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FIVE TIPS FOR TAKING UP TREADMILL RUNNING

Treadmill running offers a number of health benefits and can also help you reach your most ambitious sporting goals. It's a very useful machine for helping you stay fit when the weather's not so good, both in the gym and at home.

Domyos-run-100-treadmill

When you run on a treadmill, always start at a slow, gentle speed (only slightly faster than a brisk walk).

Your body needs to get used to the machine and the feeling of the belt rolling under your feet. 

Once you're warmed up, you can increase the intensity to reach your target speed (6km/h or more depending on your fitness).

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ADJUSTING THE INCLINE

When you run on a treadmill, you're running on a flat surface with no wind resistance. This can make it feel easy. 

To compensate for this and replicate outdoor running conditions as best as possible, you'll need to set the incline to between 1% and 2%.

ADOPTING A RELAXED POSTURE

Your posture is very important if you're to run as naturally as you would outdoors.

When you do your workout focus on:

- keeping your back straight;

- looking right out in front of you rather than down at the console screen;

- don't stand too far forward on the machine (you won't be able to lift your knees up properly) or too far back (your strides will be too short and too fast);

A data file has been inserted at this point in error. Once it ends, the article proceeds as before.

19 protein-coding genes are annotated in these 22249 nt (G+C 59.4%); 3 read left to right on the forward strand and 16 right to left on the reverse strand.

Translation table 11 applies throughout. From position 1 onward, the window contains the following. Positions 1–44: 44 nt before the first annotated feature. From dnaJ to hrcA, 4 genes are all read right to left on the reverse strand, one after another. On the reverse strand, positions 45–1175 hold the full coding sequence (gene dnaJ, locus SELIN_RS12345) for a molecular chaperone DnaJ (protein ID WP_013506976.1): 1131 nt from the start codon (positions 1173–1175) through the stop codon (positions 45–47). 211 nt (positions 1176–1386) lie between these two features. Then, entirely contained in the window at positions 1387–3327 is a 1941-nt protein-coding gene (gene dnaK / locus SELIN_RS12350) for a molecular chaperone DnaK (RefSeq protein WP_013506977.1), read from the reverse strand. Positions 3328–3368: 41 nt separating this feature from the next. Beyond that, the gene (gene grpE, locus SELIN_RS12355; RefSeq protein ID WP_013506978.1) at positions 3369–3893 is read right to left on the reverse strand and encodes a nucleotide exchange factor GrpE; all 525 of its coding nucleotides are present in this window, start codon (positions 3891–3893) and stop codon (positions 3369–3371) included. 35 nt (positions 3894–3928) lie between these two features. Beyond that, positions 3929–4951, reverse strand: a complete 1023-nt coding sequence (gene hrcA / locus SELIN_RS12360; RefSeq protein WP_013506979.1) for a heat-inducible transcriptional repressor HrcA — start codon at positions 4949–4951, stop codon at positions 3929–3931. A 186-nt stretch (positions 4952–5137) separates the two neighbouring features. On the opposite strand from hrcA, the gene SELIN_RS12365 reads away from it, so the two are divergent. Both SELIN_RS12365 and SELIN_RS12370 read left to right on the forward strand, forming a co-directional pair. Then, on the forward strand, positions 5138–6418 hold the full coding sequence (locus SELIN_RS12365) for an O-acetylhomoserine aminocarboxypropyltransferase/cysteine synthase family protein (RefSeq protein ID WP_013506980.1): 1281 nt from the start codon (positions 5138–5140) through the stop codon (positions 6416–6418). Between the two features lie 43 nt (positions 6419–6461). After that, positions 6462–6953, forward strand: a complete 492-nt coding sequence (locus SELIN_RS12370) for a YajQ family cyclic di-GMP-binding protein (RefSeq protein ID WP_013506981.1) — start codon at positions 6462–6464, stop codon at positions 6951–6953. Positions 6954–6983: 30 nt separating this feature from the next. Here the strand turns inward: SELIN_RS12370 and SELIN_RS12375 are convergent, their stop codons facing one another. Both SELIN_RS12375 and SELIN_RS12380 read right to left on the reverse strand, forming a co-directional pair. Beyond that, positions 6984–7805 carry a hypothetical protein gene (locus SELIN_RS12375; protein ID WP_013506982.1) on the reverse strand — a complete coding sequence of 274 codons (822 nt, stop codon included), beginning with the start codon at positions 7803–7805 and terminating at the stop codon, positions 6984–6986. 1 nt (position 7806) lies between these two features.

- don't check the position of your feet (as you might do when you're running outdoors);

- stay relaxed and loose.

The closer to the middle of the belt you run, the more natural your posture will be. You'll naturally pick up your knees and use all of your muscles (thighs, backs of the legs and buttocks).

It's all about posture! Good posture reduces the risk of neck, back and muscle pain.

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MONITOR YOUR STRIDES

When you run on a treadmill, your stride isn't as natural as when you run outdoors. This is because the treadmill dictates your stride: the cushioning is even, the pace is constant, and your foot's contact with the ground is slightly different. This leads to you taking smaller strides than you would when running outdoors.

Another thing to bear in mind is that when you use a treadmill you feel as if you are running faster than you actually are. 

To run at the right speed with the right posture, take ten minutes before your session to warm up (set the treadmill at 2-3km/h, for example) and then spend a minimum of 20 minutes running, increasing the intensity and the incline as you go.

If you want to have the same level of intensity as an outdoor workout, try to take the same size strides and listen to your body to dictate your pace.

In terms of breathing, don't forget to breathe in and out properly. It's important to breathe comfortably throughout your workout. In other words, you shouldn't feel completely out of breath.

RUNNING ALSO MEANS HYDRATION, COOLING DOWN AND STRETCHING

Running on a treadmill means you can train in any weather. You'll sweat more indoors than you would outdoors. This is because your body isn't ventilated by the wind and by you moving along.

What's the answer?

Coach's tip: Set new challenges to stay motivated and keep pushing yourself. Think about mixing up your treadmill sessions by doing some interval training and changing the incline.